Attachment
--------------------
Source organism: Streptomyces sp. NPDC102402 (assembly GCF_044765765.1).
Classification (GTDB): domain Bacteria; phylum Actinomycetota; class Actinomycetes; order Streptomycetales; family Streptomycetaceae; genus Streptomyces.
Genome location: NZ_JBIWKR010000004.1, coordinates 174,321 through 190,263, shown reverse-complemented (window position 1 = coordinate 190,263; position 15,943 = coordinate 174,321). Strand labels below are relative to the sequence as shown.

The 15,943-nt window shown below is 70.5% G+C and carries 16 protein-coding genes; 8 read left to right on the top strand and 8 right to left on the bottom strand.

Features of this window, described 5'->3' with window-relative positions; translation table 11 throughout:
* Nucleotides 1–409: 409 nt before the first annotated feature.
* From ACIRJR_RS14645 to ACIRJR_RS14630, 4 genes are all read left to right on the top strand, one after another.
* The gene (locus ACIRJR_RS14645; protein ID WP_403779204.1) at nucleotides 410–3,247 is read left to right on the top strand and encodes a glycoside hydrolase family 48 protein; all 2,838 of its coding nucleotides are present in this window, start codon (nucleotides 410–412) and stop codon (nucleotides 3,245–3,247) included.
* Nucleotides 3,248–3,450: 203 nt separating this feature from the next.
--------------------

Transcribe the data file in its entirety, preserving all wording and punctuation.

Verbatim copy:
Source organism: Streptomyces sp. NPDC102402 (assembly GCF_044765765.1).
Classification (GTDB): domain Bacteria; phylum Actinomycetota; class Actinomycetes; order Streptomycetales; family Streptomycetaceae; genus Streptomyces.
Genome location: NZ_JBIWKR010000004.1, coordinates 174,321 through 190,263, shown reverse-complemented (window position 1 = coordinate 190,263; position 15,943 = coordinate 174,321). Strand labels below are relative to the sequence as shown.

The 15,943-nt window shown below is 70.5% G+C and carries 16 protein-coding genes; 8 read left to right on the top strand and 8 right to left on the bottom strand.

Features of this window, described 5'->3' with window-relative positions; translation table 11 throughout:
* Nucleotides 1–409: 409 nt before the first annotated feature.
* From ACIRJR_RS14645 to ACIRJR_RS14630, 4 genes are all read left to right on the top strand, one after another.
* The gene (locus ACIRJR_RS14645; protein ID WP_403779204.1) at nucleotides 410–3,247 is read left to right on the top strand and encodes a glycoside hydrolase family 48 protein; all 2,838 of its coding nucleotides are present in this window, start codon (nucleotides 410–412) and stop codon (nucleotides 3,245–3,247) included.
* Nucleotides 3,248–3,450: 203 nt separating this feature from the next.